Presentation on theme: "Strategies for Implementing Outcomes in Practice Carolyn Baum, PhD, OTR, FAOTA."— Presentation transcript:
Strategies for Implementing Outcomes in Practice Carolyn Baum, PhD, OTR, FAOTA
2 Consideration when adoption and use of an outcome measure is the goal. NIDRR: Reliability and validity considerations when adoption and use of an outcome measure is the goal. Does this measure address well-identified needs, and in what contexts? Is it user-friendly? How does it fit with workflow and other constraints in practice? Can practitioners use it appropriately and successfully without assistance from the developer? What incentives for the practitioner, practice organization, and other stakeholders exist to adopt and use the measure?
3 Considerations when adoption and use of an outcome measure is the goal. What is the advantage of a new measure over earlier measures? Is the measure acceptable to those with whom it will be used? Would the measure generate meaningful results from practitioners, clients, and others? Can it be made available free or at low cost? Is there a strong relationship between the outcome measure results and real-world performance that it was meant to represent and predict? Does it take into consideration multi-cultural contexts in everyday practice?
Include information relevant to your clinic: Similar patient populations Brief review of psychometrics Indices of change Considerations for use at your clinics (recommended in Outpatient vs. inpatient, etc)
Add site specific information: Where is the equipment kept? Specific area marked for 10 meter walk When and how often will the measure be taken? Recommendations for using in goals Where and how is the instrument documented in the POC? How are the results transferred to the next level of care?
6 Common Facilitators Individual Positive attitude Flexibility Practicality External Access to resources: range of measures, guide to selection –Provide summaries of research written in an understandable manner (Bury, 1996) –Concisely summarized research (Jette et al, 2003) –Free online resources that are available at the point of care (Jette et al, 2003) Support: from colleagues (opinion leaders) and organization Guidance in selection, administration, scoring, and interpretation (Swinkels 2011, Jette 2009, Finch 2002, Kay 2001 )
Common Barriers Individual –Time –Knowledge –Resources –Competency –Attitude Organizational –Time and Cost –Policy –Culture (Swinkels 2011, Jette 2009, Finch 2002, Kay 2001)
8 Selecting Interventions Identify objectives for implementation –Facilitate improved patient outcomes –Assist in monitoring patient progress and determining presence of a plateau –Standardize care –Improve communication between levels of care, patients, and payers Select strategies that will assist in overcoming specific barriers –Lack of understanding: tailored education, mentoring, etc. –Lack of time: locate a file in clinic with copies of instrument with details of how to use/interpret them, explain value of measures –Lack of equipment: specific boxes with equipment, identify space in clinic, etc. –Forgetting when to administer: alter documentation to incorporate measurements, timing, etc Straus, Tetro and Graham, 2009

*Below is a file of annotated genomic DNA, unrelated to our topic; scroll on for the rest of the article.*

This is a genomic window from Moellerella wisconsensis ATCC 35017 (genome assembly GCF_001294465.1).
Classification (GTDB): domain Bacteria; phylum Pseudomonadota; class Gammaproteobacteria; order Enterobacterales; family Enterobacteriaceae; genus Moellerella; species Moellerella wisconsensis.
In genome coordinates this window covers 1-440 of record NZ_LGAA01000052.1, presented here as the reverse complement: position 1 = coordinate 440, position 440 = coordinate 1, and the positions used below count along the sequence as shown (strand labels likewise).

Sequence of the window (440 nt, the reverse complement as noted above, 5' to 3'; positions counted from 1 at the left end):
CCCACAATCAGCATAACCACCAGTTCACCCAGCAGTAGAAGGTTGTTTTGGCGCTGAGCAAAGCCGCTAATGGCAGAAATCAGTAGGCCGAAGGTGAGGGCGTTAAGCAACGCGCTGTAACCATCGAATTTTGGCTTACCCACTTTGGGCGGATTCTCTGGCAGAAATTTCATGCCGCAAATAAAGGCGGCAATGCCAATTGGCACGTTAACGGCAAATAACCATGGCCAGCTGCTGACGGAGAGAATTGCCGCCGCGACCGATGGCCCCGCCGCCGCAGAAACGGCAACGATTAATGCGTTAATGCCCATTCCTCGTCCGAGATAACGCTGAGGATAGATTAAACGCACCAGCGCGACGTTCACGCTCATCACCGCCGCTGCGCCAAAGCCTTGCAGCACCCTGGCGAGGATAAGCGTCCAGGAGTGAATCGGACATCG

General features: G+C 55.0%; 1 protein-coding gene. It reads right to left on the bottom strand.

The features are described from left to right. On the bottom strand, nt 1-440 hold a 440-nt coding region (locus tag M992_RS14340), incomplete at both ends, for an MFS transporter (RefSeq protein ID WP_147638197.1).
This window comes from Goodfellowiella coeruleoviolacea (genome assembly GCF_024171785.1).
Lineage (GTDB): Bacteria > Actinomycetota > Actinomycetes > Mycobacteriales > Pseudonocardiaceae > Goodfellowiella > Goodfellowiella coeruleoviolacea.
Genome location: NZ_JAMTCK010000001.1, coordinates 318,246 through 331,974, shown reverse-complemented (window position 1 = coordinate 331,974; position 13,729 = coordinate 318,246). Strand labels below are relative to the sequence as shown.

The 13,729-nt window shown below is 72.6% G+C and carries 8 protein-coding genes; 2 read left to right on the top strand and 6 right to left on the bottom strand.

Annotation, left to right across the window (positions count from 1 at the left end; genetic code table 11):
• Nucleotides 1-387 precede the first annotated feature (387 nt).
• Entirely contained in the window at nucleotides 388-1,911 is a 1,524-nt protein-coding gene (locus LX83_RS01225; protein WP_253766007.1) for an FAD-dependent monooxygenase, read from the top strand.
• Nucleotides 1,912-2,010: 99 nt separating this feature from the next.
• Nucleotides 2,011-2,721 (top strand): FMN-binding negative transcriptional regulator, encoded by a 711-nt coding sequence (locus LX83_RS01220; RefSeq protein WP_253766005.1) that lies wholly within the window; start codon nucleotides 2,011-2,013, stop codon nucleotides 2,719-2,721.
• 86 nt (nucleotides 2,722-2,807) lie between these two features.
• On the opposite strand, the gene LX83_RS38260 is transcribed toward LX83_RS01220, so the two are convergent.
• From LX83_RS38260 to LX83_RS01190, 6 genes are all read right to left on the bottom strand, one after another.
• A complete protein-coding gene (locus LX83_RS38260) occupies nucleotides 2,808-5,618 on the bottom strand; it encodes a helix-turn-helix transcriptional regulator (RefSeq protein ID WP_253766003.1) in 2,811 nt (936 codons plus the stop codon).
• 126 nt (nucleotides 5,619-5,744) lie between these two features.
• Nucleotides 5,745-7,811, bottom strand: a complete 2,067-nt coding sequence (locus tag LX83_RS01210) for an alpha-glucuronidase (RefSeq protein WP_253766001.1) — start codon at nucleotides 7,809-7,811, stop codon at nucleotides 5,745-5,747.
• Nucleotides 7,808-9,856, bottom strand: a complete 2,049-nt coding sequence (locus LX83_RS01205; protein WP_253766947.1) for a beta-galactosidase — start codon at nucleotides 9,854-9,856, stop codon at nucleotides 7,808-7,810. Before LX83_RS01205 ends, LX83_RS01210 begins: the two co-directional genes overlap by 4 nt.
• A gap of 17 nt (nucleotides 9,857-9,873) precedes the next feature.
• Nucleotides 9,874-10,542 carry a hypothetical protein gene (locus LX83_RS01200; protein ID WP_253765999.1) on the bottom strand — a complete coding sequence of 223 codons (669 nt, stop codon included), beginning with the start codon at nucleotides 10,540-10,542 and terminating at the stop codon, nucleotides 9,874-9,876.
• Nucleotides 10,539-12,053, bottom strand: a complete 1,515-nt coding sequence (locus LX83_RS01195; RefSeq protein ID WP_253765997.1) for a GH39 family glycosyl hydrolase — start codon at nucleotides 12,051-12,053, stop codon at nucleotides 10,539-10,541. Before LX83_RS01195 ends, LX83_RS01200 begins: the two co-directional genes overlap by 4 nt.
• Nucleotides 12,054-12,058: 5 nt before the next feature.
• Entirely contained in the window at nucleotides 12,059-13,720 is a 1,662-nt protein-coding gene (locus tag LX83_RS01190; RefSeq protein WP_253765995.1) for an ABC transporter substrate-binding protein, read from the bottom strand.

Solutions to Clinical Barriers Documentation –Keep test packets of all routine tests in the clinic –Recording results: Paper: create a testing form that includes all tests performed regularly Electronic: designate a specific place to record test results in the record. –Create cheat sheets with meaningful change scores Equipment –Designate specific areas for testing (can change tile color, designate wall markers to indicate specific distances) –Create testing kits for common instruments Time to administer –Create checklists for each patient to ensure all measures are taken –Determine when an assessment could be included during a treatment session
10 Evaluate Outcomes at Various Levels Patient –Improvement in functional outcome –Length of stay –Satisfaction Clinician –Changes in decision-making –Efficiency –Satisfaction Organizational or process level –Overall patient outcomes –Reimbursement **Provide feedback!
11 Strategies Sustain Use: Clinicians Continue to make measurement relevant ongoing journal clubs to discuss measurement topics annual competencies and standardization of instruments routinely report test scores in conferences, notes, etc provide a place in documentation for results integrate communication about test results between clinicians
12 Strategies Sustain Use: Administrators Leadership –Support ongoing OM champions –Identify individual accountable for continuing to update practice –List expectations of measurement in recruitment ads –Ask questions about OM utilization in interviews Financial supports –Include OM utilization as component of merit increases –Allow some protected time for learning new measures –Send staff to CEU courses related to measurement